You don't know how much time passes. The only thing you are aware is a constant, dull misery, of not being in your familiar place, filled with familiar scents and the man named Steve moving softly around and coming to sit with you sometimes, near and solid and expecting nothing. You hunch into his shirt, breathing in his scent, except for when you push it away, because you are afraid the scent will fade or because you are angry because you need it so much. Sometimes both all at once.
The first thing you hear is a soft chime. "Sergeant Barnes," says the AI who is named JARVIS. "Sergeant Barnes, sir, it is time for your medication."
You look up, faintly distracted from your dull misery. A tiny robot on large wheels trundles up to you. It's holding the compartment of your medicine case that you need and a sealed bottle of water. It's probably the tiniest, least threatening creature you have ever seen. It burbles at you and extends the bottle of water and your medication to you. You reach out to it and and touch the chassis gently.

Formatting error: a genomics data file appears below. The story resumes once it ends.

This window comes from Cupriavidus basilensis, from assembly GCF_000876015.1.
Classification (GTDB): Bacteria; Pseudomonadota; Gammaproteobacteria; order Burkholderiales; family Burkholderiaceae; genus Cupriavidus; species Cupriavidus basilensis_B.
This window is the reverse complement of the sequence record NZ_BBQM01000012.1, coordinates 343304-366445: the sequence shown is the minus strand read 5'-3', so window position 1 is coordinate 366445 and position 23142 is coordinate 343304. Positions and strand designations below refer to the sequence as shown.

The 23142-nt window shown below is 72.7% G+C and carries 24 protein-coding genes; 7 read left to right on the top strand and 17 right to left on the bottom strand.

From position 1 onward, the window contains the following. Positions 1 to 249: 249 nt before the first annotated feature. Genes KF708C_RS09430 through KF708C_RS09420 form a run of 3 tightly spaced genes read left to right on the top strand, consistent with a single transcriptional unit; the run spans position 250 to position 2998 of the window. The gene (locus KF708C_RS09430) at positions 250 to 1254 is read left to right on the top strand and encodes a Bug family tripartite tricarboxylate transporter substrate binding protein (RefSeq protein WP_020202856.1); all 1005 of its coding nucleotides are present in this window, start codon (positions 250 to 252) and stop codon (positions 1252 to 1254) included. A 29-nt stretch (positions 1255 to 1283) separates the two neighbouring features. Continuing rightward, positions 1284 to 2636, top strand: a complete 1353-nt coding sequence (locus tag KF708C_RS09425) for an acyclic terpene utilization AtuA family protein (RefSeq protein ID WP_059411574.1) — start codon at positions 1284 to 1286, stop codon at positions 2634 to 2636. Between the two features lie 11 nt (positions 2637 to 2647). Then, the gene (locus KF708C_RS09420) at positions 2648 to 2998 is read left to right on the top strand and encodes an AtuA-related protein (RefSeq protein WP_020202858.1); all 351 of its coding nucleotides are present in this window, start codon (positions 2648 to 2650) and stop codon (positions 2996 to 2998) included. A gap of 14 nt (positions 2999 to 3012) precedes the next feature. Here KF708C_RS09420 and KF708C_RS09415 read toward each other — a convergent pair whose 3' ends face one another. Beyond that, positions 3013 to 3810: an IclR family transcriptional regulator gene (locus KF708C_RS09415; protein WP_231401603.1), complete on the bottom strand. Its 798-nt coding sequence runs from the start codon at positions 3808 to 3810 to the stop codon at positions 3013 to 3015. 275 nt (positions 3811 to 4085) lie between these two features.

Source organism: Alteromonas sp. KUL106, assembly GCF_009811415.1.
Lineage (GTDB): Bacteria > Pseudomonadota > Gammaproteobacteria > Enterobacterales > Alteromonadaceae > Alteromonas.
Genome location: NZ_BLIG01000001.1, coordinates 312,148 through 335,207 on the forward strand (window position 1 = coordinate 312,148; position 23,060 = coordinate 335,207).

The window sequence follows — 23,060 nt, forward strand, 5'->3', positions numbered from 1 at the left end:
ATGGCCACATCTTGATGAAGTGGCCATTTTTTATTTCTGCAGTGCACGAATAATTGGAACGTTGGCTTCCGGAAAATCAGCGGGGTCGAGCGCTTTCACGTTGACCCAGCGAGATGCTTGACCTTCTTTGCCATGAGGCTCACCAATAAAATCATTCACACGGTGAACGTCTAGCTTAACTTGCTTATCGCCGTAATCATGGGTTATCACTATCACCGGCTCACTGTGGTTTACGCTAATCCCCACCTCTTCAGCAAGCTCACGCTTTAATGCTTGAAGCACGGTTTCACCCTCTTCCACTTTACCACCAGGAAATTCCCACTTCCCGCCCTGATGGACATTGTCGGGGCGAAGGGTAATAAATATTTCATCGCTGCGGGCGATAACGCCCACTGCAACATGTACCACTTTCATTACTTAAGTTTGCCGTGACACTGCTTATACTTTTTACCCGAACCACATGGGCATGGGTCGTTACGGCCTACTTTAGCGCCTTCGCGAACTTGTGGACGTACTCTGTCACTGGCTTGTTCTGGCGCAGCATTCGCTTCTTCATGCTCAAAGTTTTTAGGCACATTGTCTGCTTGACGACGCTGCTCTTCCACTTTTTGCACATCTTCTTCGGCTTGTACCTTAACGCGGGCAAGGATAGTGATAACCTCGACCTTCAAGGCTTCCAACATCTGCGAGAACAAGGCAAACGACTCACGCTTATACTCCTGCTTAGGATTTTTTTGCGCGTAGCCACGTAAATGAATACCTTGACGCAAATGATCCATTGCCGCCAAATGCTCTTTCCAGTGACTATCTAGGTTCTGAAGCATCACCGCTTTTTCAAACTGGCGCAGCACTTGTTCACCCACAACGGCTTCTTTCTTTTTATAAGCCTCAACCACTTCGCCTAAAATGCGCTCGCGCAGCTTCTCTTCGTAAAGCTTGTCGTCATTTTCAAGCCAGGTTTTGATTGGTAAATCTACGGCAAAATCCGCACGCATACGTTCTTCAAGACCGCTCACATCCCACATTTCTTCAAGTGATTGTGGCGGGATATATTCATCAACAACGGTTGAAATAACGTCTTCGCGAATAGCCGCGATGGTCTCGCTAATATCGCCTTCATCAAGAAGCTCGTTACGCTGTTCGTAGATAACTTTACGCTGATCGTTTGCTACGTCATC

"May I suggest, sir, that you consider taking one of your rescue medications," says the AI who is named JARVIS.
You really don't want to -- taking them means you're weak, you have to have help, you hate it, you hate it, but you know you should.That the man named Steve and the nurses would tell you that you ought. You take the pill case and the water from the tiny robot and swallow your pills all at once with a bit of the water. You stand up slowly and follow the tiny robot's encouraging burbles and chirps to where your duffel is.
Your rescue medication is packed separately, foil packed, with a place to write the date and time you took one. You've never taken one without the man named Steve or a nurse or the man named Sam WIlson to help you pop the pill out and sign your initials for it. You set your mouth and write the time, date, and JBB on the space for it, pop the pill out, and put it under your tongue.
It dissolves in a rush of gritty false-sweetness. You follow the little robot's dancing pace to the room set aside for you, and sit down on the bed. It rolls out again, chirping to itself.